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Build trust with your EU customers, with continuous GDPR compliance

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    What is GDPR?

    General Data Protection Regulation (GDPR) is a set of regulations designed to give EU citizens more control over their confidential data. It aims to streamline the business regulatory environment so citizens and organizations in the European Union(EU) can wholly benefit from the digital economy.

    What is GDPR?

    Simplify end-to-end GDPR compliance

    Manage everything from cloud risk assessments, control reviews, employee policy attestations, and vendor risk through the platform. Identify compliance gaps so you can focus on what to fix.

    Simplify end-to-end GDPR compliance
    Set up GDPR compliant policies in minutes

    Set up GDPR compliant policies in minutes

    Leverage our policy library with 50+ pre-built policies or upload your own – to set up your infosec program in minutes. Customize your policies with the in-built editor and get them vetted by our in-house compliance experts.

    Streamline compliance workflows

    Streamline all your compliance activities through the Scrut platform. Create, assign, and monitor tasks with your team and share artifacts seamlessly. Collaborate with the auditor on the platform for faster and painless audits

    Streamline compliance workflows
    Automate evidence collection

    Automate evidence collection

    With 70+ integrations across commonly used applications, evidence collection is no longer a mundane, repetitive manual task. Scrut automates >65% of the evidence collection across your application and infrastructure landscape against pre-mapped controls.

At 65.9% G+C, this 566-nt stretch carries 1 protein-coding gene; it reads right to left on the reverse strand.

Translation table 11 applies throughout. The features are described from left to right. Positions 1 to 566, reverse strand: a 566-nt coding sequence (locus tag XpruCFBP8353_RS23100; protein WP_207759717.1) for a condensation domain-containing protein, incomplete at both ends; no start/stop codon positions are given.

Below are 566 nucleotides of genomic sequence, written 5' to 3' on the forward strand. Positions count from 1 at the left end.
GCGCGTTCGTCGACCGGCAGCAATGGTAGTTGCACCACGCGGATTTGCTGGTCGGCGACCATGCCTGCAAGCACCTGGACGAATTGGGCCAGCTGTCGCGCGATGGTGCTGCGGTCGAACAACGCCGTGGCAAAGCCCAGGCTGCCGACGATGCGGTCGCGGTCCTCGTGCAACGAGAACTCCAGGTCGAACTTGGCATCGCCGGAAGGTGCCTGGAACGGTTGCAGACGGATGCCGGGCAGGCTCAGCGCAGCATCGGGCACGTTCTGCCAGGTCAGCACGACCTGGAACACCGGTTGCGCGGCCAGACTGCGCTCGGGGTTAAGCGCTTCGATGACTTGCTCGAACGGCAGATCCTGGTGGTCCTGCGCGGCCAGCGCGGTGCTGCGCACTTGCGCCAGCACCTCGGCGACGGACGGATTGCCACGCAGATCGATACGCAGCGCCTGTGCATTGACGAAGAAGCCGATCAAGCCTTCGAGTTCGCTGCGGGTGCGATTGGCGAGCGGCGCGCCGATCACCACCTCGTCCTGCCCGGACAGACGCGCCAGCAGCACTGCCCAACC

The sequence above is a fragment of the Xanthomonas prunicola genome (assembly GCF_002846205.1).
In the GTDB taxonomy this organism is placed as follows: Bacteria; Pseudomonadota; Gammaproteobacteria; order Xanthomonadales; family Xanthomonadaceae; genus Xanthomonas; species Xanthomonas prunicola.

Monitor controls continuously

    Identify gaps and critical issues in real time with continuous automated control monitoring. Stay on top of your compliance posture with automated, configurable alerts and notifications for maintaining daily compliance.

    Monitor controls continuously
    Effortlessly manage evidence of compliance

    Effortlessly manage evidence of compliance

    Demonstrate compliance seamlessly to key stakeholders – showcase GDPR and other security certifications, and your security protocols to build real-time transparency into your security and compliance postures.

    Access to GDPR compliance experts

    Scrut doesn’t leave you with just a tool, we walk the walk with you. With Scrut, you get  access to GDPR auditors, consultants, and more, along with our in-house GDPR compliance experts for a seamless compliance experience.

    Access to GDPR compliance experts

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    Frequently asked questions

    What is GDPR?

    The General Data Protection Regulation is a law of the European Union that came into effect on May 25, 2018, and it mandates that businesses protect personal data and uphold the rights of anyone who resides in the EU to privacy. The regulation outlines eight privacy rights that corporations must support and seven data protection principles that organizations must implement.

    Any corporation that offers products or services to consumers in the European Union or the United Kingdom must comply with the GDPR.